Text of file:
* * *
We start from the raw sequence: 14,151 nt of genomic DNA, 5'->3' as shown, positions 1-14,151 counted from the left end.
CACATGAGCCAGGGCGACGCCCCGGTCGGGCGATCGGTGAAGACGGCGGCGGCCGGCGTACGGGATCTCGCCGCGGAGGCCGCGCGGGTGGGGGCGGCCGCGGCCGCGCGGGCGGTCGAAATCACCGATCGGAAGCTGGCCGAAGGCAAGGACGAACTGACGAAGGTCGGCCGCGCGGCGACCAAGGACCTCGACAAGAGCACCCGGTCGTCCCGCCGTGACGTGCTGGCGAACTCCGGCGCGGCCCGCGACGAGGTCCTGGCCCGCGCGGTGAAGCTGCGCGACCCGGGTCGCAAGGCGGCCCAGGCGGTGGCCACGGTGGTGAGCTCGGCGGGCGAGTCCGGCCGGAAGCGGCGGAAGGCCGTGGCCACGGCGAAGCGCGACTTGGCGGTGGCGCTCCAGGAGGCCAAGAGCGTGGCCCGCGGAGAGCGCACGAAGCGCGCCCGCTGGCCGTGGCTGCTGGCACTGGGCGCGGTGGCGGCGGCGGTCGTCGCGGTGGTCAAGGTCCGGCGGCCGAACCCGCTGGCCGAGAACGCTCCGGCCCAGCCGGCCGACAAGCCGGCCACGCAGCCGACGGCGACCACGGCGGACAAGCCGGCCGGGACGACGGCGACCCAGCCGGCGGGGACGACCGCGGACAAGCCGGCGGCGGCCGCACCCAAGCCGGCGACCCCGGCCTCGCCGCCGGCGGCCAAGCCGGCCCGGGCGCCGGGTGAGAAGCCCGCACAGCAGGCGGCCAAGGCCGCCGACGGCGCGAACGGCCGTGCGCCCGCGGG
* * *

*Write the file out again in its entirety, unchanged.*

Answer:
We start from the raw sequence: 14,151 nt of genomic DNA, 5'->3' as shown, positions 1-14,151 counted from the left end.
CACATGAGCCAGGGCGACGCCCCGGTCGGGCGATCGGTGAAGACGGCGGCGGCCGGCGTACGGGATCTCGCCGCGGAGGCCGCGCGGGTGGGGGCGGCCGCGGCCGCGCGGGCGGTCGAAATCACCGATCGGAAGCTGGCCGAAGGCAAGGACGAACTGACGAAGGTCGGCCGCGCGGCGACCAAGGACCTCGACAAGAGCACCCGGTCGTCCCGCCGTGACGTGCTGGCGAACTCCGGCGCGGCCCGCGACGAGGTCCTGGCCCGCGCGGTGAAGCTGCGCGACCCGGGTCGCAAGGCGGCCCAGGCGGTGGCCACGGTGGTGAGCTCGGCGGGCGAGTCCGGCCGGAAGCGGCGGAAGGCCGTGGCCACGGCGAAGCGCGACTTGGCGGTGGCGCTCCAGGAGGCCAAGAGCGTGGCCCGCGGAGAGCGCACGAAGCGCGCCCGCTGGCCGTGGCTGCTGGCACTGGGCGCGGTGGCGGCGGCGGTCGTCGCGGTGGTCAAGGTCCGGCGGCCGAACCCGCTGGCCGAGAACGCTCCGGCCCAGCCGGCCGACAAGCCGGCCACGCAGCCGACGGCGACCACGGCGGACAAGCCGGCCGGGACGACGGCGACCCAGCCGGCGGGGACGACCGCGGACAAGCCGGCGGCGGCCGCACCCAAGCCGGCGACCCCGGCCTCGCCGCCGGCGGCCAAGCCGGCCCGGGCGCCGGGTGAGAAGCCCGCACAGCAGGCGGCCAAGGCCGCCGACGGCGCGAACGGCCGTGCGCCCGCGGG